Impact Analysis: Jose Guillen, Kansas City Royals
Kansas City Royals outfielder Jose Guillen has been one of the hottest hitters in the majors this year. Not only have his numbers stood out, but he has taken on a quasi-leadership role in the dugout. It is looking like the team's investment on Guillen for $36 million over three years was worth it.
Guillen's numbers may not seem gaudy compared to other major league sluggers, but they are virtually unheard of for a Royals player in this generation. So far this year, he has a team-high 13 home runs with 60 RBIs and a .288 batting average through 77 games. The most impressive stat is perhaps his .507 slugging percentage on the year, which sits within the top 15 among qualifying players. He ranks second in the American League in RBIs and is tied for eighth in hits (88). Last year, the team's leader in RBIs, outfielder Emil Brown (Oakland Athletics), had just 62. Their leader in home runs, catcher John Buck, had just 18.
Guillen is on pace to eclipse those numbers this year barring a major injury, but should Guillen's owners ride out the entire season with him?
Guillen is leading with his bat and with his mouth. He called out his teammates at the end of May, questioning their determination. Although the team is seven games back in the AL Central division, they have won nine of their last 10 and are not in last place, where they frequently reside. The team's recent success can be partially attributed to Guillen, who recently matched a career-best 11-game hitting streak.
The 32-year-old has improved with each month of the season. After slumping in April at a .192 clip and likely hitting many fantasy waiver wires, he has turned it on with averages of .308 in May and .379 through 95 June at-bats. He has hit 10 home runs and compiled 45 RBIs since the start of May.
His success this year is somewhat surprising especially since his team is not considered an elite offensive squad. The Royals are tied for 26th in runs scored (321) and for 25th in home runs (56), but they are deadlocked in 10th place with a .263 team average.
In his career, Guillen has a .275 batting average and has only recorded 100-plus RBIs in a season once, in 2004 with the then-Anaheim Angels. The previous season he also blasted a career-high 31 home runs combined with the Athletics and Cincinnati Reds.. Those numbers came when he was hitting in the middle of a potent offense that scored 836 runs.
Guillen has never hit more than .300 in a single season, and his .288 batting average this year is on par with his numbers from recent years when he has played full seasons. In 2004, he played in 148 games and hit .294. In 2005, he appeared in 148 games and hit .283, and last year, he played in 153 games and hit .290.
He hit .216 in just 69 games in 2006 but had season-ending surgery to fix a torn elbow ligament in late July. He is on pace to play close to 160 games this year, and his previous performances would extrapolate to a very productive 2008 season.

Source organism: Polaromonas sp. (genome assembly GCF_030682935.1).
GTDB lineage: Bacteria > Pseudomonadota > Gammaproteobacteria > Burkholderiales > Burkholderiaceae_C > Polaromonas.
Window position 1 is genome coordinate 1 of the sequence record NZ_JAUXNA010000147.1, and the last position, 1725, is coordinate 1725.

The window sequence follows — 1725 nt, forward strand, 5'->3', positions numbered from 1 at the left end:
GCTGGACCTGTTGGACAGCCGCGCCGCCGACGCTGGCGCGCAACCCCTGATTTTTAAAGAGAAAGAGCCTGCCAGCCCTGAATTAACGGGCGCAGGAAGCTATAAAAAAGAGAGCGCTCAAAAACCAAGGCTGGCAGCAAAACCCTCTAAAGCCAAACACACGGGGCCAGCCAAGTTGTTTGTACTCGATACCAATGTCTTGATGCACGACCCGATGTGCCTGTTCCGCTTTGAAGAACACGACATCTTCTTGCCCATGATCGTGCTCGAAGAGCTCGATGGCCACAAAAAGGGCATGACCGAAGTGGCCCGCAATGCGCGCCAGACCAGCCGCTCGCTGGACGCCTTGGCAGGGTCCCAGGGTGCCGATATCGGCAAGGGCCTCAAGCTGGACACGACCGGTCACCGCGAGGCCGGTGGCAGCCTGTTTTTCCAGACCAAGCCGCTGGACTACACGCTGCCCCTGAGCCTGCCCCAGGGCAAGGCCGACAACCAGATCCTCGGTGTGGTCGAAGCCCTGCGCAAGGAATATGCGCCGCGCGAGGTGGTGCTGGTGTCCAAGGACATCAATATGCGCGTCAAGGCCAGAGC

On the other hand, Guillen is at an age when many pundits expect sluggers to start losing some of their power. Another interesting trend in his offensive numbers also relates to his production before and after the All-Star break. Looking at his last two full seasons, his statistics dropped from a combined .297-28-103 in 620 at-bats to a cumulative .275-19-72 in 524 at-bats after the Midsummer Classic. His home run rate dropped from one every 22.1 at-bats to one every 27.5 after the break.
Fantasy baseball outlook
These numbers are particularly interesting and noteworthy for owners of Guillen in their fantasy leagues. Even if he has a trend of tapering off in the second half of the season, it appears that Guillen is having another great year, as he has for much of this decade. He also leads the Royals in doubles (28) and total bases (155). With outfielder David DeJesus second on the team with 39 RBIs - 21 behind Guillen - it is safe to say that he is carrying the team offensively and does not appear to be letting up. Guillen's surrounding offense doesn't inspire much confidence, but fantasy players need to remember that his teammates aren't standing in the batter's box with him.
Fantasy owners may be considering offering Guillen in a trade for a player with a better fantasy reputation. This could be a mistake, considering the fact that he is having arguably the best season of his career. Even if his numbers decline somewhat in the second half of the season, they would still be considered worthy enough for him to occupy a spot on your roster.
His numbers this year should be considered legitimate, since he is not hitting considerably higher than his career average. Remember, Guillen hit .290 just last year with the Seattle Mariners, so his numbers at this point are surprising but should not be utterly shocking. If you're looking to shop Guillen in a trade, it would be more justifiable in an extremely shallow mixed league; he was likely a waiver wire addition, and flipping him for an elite player could be extremely profitable. He should not be considered as expendable in any deep mixed leagues and definitely not in AL-only leagues unless the right offer comes around.
About Keith Hernandez
Keith, an editor with KFFL, joined the team as a Hot off the Wire analyst in 2008 and has been playing fantasy sports since 2005. He is involved in MLB, NFL and NASCAR content. He graduated from the University of California-San Diego in 2005 with a B.A. in Communications and was a four-year starter as a member of the baseball program. Follow @keithdez27
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